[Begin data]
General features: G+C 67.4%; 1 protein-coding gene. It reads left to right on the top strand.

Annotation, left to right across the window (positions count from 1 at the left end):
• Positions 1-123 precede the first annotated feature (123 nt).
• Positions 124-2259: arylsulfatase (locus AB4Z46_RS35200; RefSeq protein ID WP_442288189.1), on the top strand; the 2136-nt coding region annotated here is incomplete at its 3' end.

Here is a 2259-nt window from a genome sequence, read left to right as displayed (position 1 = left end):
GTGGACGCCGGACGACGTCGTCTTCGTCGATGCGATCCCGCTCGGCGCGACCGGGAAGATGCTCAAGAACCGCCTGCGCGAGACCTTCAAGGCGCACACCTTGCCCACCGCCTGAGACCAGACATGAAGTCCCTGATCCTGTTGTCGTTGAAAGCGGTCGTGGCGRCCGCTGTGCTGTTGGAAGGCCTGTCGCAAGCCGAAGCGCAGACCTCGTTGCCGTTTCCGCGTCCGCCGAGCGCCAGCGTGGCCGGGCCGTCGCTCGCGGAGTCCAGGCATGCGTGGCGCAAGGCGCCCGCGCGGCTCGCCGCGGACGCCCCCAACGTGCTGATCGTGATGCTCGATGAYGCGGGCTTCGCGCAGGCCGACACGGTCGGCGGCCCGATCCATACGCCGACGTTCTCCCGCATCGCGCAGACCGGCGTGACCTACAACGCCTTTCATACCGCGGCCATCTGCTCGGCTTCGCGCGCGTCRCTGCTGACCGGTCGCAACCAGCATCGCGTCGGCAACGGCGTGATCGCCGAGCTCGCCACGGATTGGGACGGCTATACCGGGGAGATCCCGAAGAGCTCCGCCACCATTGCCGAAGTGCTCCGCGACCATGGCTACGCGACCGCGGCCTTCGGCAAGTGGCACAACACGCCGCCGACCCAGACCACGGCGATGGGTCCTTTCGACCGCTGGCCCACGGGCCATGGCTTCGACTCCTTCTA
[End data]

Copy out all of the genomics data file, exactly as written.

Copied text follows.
General features: G+C 67.4%; 1 protein-coding gene. It reads left to right on the top strand.

Annotation, left to right across the window (positions count from 1 at the left end):
• Positions 1-123 precede the first annotated feature (123 nt).
• Positions 124-2259: arylsulfatase (locus AB4Z46_RS35200; RefSeq protein ID WP_442288189.1), on the top strand; the 2136-nt coding region annotated here is incomplete at its 3' end.

Here is a 2259-nt window from a genome sequence, read left to right as displayed (position 1 = left end):
GTGGACGCCGGACGACGTCGTCTTCGTCGATGCGATCCCGCTCGGCGCGACCGGGAAGATGCTCAAGAACCGCCTGCGCGAGACCTTCAAGGCGCACACCTTGCCCACCGCCTGAGACCAGACATGAAGTCCCTGATCCTGTTGTCGTTGAAAGCGGTCGTGGCGRCCGCTGTGCTGTTGGAAGGCCTGTCGCAAGCCGAAGCGCAGACCTCGTTGCCGTTTCCGCGTCCGCCGAGCGCCAGCGTGGCCGGGCCGTCGCTCGCGGAGTCCAGGCATGCGTGGCGCAAGGCGCCCGCGCGGCTCGCCGCGGACGCCCCCAACGTGCTGATCGTGATGCTCGATGAYGCGGGCTTCGCGCAGGCCGACACGGTCGGCGGCCCGATCCATACGCCGACGTTCTCCCGCATCGCGCAGACCGGCGTGACCTACAACGCCTTTCATACCGCGGCCATCTGCTCGGCTTCGCGCGCGTCRCTGCTGACCGGTCGCAACCAGCATCGCGTCGGCAACGGCGTGATCGCCGAGCTCGCCACGGATTGGGACGGCTATACCGGGGAGATCCCGAAGAGCTCCGCCACCATTGCCGAAGTGCTCCGCGACCATGGCTACGCGACCGCGGCCTTCGGCAAGTGGCACAACACGCCGCCGACCCAGACCACGGCGATGGGTCCTTTCGACCGCTGGCCCACGGGCCATGGCTTCGACTCCTTCTA